Philadelphia

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Second Philadelphia Lodge Formed

In the early days of Wimachtendienk, there was no restriction on the number of lodges per council. Instead, each council could have as many lodges as they had camps. Each lodge was the local “chapter” of what became a national camp fraternity. Philadelphia Council had Treasure Island Scout Camp where our Order was founded. Philadelphia Council also had a second camp, this one specifically for “Lone Scouts”.

Goodman - Early Years of OA

Urner Goodman enjoyed much success in the early days of his career as a professional Scouter. Good with people, a gifted writer and speaker and an effective organizer, he knew how to motivate volunteers and staff.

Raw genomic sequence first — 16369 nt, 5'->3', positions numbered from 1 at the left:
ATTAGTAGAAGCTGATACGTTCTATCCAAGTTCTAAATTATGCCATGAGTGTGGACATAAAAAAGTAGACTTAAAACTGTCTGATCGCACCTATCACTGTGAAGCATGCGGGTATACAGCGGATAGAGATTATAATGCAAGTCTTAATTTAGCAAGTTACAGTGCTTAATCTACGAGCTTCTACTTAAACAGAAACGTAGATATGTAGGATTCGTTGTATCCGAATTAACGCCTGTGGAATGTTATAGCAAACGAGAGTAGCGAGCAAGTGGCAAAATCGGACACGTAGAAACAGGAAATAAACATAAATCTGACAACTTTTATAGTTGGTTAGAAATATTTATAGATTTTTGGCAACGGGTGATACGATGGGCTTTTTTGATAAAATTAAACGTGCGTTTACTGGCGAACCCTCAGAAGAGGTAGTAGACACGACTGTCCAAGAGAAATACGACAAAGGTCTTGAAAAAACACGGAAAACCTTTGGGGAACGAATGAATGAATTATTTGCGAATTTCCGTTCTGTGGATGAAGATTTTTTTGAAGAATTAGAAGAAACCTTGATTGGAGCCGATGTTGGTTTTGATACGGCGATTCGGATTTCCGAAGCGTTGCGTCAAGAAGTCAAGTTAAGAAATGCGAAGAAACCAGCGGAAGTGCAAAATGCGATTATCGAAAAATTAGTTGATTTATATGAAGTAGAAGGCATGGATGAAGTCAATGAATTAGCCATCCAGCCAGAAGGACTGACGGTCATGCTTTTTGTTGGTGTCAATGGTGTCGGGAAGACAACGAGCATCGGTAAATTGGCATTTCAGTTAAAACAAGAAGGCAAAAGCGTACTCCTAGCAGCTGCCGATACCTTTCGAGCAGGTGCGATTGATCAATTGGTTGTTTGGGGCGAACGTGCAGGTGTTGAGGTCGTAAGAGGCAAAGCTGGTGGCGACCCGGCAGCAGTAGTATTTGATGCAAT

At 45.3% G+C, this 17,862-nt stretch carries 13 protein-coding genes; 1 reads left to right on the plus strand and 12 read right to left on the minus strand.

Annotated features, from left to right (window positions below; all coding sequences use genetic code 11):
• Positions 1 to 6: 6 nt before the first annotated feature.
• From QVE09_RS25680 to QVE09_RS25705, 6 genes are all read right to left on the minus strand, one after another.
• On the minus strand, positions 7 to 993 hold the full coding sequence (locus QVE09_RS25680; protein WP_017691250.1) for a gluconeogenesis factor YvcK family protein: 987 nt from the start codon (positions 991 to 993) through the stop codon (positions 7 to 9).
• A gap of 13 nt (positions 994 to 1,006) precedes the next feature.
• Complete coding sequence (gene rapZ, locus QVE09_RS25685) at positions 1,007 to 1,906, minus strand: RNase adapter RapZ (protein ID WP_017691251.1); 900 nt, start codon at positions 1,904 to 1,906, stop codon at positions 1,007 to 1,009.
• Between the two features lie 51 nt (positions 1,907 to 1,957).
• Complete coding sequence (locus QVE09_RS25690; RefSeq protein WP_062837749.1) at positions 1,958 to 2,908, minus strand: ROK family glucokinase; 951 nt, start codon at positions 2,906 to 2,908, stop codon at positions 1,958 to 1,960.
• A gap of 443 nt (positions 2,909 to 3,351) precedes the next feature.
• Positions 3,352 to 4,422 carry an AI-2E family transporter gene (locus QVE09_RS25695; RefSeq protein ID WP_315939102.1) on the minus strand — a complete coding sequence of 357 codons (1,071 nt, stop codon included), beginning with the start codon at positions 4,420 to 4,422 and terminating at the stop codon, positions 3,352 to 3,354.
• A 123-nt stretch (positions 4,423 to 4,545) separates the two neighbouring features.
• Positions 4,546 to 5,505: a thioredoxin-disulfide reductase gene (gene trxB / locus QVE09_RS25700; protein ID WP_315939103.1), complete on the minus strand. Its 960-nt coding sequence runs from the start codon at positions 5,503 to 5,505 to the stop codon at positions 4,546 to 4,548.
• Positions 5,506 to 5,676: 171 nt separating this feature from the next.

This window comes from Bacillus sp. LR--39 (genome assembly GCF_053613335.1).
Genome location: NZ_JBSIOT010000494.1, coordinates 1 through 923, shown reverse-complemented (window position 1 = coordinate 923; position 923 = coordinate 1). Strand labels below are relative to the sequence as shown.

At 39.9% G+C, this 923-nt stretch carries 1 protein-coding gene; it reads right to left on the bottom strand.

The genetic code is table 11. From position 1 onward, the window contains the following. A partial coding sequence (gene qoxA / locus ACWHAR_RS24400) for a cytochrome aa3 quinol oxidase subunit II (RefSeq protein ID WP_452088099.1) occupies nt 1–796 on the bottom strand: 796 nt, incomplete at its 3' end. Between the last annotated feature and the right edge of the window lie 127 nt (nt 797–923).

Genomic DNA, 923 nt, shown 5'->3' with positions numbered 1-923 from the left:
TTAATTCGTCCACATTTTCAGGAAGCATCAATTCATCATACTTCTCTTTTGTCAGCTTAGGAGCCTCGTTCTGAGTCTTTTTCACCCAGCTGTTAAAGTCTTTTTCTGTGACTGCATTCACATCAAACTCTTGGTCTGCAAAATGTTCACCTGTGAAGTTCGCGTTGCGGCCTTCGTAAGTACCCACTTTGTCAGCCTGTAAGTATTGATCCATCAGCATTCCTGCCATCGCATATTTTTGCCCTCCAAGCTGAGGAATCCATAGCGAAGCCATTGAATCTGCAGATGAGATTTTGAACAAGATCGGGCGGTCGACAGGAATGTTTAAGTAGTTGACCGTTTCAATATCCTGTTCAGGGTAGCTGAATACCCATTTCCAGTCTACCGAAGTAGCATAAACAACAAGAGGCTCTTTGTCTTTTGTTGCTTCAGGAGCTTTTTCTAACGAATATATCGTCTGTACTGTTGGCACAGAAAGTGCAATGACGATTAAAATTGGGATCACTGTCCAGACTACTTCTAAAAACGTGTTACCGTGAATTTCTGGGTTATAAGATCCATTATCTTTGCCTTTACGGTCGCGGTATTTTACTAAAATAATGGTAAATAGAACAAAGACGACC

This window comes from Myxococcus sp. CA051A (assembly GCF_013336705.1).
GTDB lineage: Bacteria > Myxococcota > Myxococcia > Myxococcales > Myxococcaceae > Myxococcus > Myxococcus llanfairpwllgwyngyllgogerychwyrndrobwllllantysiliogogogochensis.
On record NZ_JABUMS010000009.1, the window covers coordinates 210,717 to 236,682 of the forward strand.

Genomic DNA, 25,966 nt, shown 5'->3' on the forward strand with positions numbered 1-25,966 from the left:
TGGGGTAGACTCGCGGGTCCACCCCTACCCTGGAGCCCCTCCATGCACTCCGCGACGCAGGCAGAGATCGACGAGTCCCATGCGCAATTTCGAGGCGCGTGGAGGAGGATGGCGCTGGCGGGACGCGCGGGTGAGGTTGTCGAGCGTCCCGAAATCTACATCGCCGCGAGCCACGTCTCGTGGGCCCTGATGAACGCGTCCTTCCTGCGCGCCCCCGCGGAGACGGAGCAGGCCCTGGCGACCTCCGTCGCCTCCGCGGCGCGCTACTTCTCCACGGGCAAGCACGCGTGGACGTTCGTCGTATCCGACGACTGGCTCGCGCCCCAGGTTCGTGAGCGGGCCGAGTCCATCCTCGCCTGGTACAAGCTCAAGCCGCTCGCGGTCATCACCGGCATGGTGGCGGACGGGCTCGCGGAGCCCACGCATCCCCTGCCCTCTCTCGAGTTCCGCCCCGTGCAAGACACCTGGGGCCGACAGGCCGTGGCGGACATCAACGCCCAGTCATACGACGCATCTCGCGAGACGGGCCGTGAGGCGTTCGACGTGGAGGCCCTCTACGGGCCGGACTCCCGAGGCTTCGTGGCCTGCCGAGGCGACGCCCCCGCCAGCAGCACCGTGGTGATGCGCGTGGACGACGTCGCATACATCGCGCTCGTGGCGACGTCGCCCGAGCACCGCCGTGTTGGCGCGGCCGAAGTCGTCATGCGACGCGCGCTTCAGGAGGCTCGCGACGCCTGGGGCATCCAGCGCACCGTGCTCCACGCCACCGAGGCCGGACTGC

Early on he attracted the attention of national BSA leadership. Only on the job for a year, he and Carroll Edson attended the national meeting as observers. During one of the large sessions, he was pleasantly surprised when Chief Scout Executive Dr. James E. West called on him to describe the success Scouting was having in Philadelphia.

Goodman - Pre-WWW

On May 15, 1891, George R. Goodman and Ella Dora Jacobs Goodman of Philadelphia had a son. They named him Edward Urner, for grandfathers Edward Jacobs and George Urner Goodman. Ella Dora died when Urner was three, and he and his father, together with little sister Marjorie, lived with his grandparents Goodman and his three single aunts for several years.

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